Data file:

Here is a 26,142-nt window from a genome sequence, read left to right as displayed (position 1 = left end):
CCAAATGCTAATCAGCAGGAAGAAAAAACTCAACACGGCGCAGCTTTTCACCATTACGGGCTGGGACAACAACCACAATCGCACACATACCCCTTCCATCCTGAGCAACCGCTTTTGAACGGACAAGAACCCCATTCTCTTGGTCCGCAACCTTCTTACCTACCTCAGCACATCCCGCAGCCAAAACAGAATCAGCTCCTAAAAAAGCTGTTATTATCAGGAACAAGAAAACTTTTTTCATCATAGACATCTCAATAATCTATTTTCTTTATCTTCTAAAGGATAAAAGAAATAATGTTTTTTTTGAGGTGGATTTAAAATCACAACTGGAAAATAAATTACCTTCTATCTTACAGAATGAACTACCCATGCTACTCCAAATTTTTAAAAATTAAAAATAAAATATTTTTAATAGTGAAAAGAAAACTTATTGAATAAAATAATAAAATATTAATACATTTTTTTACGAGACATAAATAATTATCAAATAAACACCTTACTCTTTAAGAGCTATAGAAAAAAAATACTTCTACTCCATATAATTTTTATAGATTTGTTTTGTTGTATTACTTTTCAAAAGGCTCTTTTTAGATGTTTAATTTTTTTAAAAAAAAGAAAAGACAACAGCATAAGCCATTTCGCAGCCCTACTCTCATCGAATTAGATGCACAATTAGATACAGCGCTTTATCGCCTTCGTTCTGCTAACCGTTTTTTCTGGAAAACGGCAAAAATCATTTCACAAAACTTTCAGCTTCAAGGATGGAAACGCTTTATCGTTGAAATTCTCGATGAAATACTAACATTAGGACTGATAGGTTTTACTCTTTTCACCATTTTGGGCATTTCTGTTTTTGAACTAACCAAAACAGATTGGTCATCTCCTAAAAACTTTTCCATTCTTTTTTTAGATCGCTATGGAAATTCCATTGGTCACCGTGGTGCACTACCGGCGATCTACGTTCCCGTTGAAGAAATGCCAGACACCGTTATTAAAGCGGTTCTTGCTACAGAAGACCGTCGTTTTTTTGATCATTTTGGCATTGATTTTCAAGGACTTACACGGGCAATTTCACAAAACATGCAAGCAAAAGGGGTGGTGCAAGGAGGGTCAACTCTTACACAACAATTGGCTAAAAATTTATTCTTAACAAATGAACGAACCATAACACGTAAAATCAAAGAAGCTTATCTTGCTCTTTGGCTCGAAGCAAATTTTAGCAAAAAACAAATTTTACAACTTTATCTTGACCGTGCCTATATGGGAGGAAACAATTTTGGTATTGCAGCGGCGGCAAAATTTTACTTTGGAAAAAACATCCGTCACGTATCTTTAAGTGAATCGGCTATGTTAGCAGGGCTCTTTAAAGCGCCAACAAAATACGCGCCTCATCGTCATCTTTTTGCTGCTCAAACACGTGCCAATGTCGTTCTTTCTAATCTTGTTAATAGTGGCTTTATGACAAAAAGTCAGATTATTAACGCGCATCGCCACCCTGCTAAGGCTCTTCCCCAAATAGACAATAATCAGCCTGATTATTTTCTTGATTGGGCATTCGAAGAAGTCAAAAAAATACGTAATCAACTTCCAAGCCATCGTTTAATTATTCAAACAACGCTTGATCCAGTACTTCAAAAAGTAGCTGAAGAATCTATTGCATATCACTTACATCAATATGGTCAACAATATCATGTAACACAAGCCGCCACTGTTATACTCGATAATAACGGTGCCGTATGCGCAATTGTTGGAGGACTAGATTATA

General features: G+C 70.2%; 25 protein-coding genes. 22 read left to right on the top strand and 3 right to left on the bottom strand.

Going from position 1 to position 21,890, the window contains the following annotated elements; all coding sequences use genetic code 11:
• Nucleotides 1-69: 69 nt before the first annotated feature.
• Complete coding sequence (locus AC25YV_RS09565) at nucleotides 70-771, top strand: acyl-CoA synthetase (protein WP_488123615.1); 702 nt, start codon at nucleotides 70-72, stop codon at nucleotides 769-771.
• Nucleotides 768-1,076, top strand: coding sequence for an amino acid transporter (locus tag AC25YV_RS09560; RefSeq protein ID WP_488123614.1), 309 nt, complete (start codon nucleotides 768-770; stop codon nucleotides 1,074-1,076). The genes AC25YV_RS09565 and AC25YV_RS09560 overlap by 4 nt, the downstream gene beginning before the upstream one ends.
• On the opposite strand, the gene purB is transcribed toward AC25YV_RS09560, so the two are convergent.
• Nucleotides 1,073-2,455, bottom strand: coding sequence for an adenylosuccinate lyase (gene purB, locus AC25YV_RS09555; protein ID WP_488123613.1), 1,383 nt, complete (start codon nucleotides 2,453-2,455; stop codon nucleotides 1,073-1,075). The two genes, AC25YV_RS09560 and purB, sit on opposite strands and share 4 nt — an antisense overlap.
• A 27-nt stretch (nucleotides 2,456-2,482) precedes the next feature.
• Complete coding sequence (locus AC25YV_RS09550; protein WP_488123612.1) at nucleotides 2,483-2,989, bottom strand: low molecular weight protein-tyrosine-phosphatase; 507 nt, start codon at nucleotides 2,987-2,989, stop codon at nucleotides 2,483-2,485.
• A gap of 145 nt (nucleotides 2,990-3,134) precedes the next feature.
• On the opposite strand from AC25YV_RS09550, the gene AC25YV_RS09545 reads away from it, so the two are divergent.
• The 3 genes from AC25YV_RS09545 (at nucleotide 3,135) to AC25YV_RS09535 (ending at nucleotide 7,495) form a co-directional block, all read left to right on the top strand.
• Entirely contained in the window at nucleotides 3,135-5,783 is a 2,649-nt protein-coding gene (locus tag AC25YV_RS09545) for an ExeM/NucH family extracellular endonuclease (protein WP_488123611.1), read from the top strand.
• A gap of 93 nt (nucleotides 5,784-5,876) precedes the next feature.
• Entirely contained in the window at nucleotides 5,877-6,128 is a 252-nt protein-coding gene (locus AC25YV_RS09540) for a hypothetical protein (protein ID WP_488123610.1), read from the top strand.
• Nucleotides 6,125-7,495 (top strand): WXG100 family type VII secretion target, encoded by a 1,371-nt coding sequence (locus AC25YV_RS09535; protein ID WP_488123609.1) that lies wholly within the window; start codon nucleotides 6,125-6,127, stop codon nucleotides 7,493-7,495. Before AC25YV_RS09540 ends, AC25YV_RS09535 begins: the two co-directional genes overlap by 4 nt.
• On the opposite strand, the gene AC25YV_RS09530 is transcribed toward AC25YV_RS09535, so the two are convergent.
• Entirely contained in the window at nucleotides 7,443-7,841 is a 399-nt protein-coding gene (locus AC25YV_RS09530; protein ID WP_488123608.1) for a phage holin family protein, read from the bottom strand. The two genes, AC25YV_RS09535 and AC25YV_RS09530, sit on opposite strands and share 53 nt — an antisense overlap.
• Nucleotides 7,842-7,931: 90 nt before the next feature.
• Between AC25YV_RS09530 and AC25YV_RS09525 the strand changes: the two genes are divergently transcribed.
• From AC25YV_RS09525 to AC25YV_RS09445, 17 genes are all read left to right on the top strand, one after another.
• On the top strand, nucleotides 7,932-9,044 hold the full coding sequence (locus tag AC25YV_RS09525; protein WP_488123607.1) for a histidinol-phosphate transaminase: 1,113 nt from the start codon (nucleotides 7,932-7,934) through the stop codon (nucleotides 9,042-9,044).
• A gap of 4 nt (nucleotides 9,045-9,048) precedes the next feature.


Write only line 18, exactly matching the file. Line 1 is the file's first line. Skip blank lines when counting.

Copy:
• Nucleotides 6,125-7,495 (top strand): WXG100 family type VII secretion target, encoded by a 1,371-nt coding sequence (locus AC25YV_RS09535; protein ID WP_488123609.1) that lies wholly within the window; start codon nucleotides 6,125-6,127, stop codon nucleotides 7,493-7,495. Before AC25YV_RS09540 ends, AC25YV_RS09535 begins: the two co-directional genes overlap by 4 nt.